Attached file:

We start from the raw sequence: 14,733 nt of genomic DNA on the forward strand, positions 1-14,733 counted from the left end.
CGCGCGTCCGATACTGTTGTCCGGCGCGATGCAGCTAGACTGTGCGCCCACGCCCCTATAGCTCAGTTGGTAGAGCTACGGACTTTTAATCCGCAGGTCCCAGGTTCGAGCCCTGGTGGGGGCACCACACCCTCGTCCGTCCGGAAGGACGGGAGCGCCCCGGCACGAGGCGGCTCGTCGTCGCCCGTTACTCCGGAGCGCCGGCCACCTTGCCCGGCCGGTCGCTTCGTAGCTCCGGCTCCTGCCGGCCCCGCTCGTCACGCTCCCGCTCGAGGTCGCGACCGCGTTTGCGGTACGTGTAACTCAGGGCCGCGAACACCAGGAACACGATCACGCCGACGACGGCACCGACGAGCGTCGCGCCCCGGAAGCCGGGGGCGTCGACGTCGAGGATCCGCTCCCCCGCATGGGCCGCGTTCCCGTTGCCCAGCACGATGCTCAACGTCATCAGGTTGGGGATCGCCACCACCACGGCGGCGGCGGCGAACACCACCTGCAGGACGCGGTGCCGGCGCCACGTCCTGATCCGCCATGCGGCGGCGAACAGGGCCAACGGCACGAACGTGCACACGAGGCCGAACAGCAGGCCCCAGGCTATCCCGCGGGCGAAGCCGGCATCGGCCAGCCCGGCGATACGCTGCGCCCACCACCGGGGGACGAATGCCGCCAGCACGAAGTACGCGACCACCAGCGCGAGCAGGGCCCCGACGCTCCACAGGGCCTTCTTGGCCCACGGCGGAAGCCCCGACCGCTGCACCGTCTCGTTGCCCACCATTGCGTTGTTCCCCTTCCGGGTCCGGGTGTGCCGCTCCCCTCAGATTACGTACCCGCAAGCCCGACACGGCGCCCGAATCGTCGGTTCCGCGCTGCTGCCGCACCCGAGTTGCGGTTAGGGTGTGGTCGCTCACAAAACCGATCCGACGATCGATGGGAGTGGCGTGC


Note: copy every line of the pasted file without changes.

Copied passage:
We start from the raw sequence: 14,733 nt of genomic DNA on the forward strand, positions 1-14,733 counted from the left end.
CGCGCGTCCGATACTGTTGTCCGGCGCGATGCAGCTAGACTGTGCGCCCACGCCCCTATAGCTCAGTTGGTAGAGCTACGGACTTTTAATCCGCAGGTCCCAGGTTCGAGCCCTGGTGGGGGCACCACACCCTCGTCCGTCCGGAAGGACGGGAGCGCCCCGGCACGAGGCGGCTCGTCGTCGCCCGTTACTCCGGAGCGCCGGCCACCTTGCCCGGCCGGTCGCTTCGTAGCTCCGGCTCCTGCCGGCCCCGCTCGTCACGCTCCCGCTCGAGGTCGCGACCGCGTTTGCGGTACGTGTAACTCAGGGCCGCGAACACCAGGAACACGATCACGCCGACGACGGCACCGACGAGCGTCGCGCCCCGGAAGCCGGGGGCGTCGACGTCGAGGATCCGCTCCCCCGCATGGGCCGCGTTCCCGTTGCCCAGCACGATGCTCAACGTCATCAGGTTGGGGATCGCCACCACCACGGCGGCGGCGGCGAACACCACCTGCAGGACGCGGTGCCGGCGCCACGTCCTGATCCGCCATGCGGCGGCGAACAGGGCCAACGGCACGAACGTGCACACGAGGCCGAACAGCAGGCCCCAGGCTATCCCGCGGGCGAAGCCGGCATCGGCCAGCCCGGCGATACGCTGCGCCCACCACCGGGGGACGAATGCCGCCAGCACGAAGTACGCGACCACCAGCGCGAGCAGGGCCCCGACGCTCCACAGGGCCTTCTTGGCCCACGGCGGAAGCCCCGACCGCTGCACCGTCTCGTTGCCCACCATTGCGTTGTTCCCCTTCCGGGTCCGGGTGTGCCGCTCCCCTCAGATTACGTACCCGCAAGCCCGACACGGCGCCCGAATCGTCGGTTCCGCGCTGCTGCCGCACCCGAGTTGCGGTTAGGGTGTGGTCGCTCACAAAACCGATCCGACGATCGATGGGAGTGGCGTGC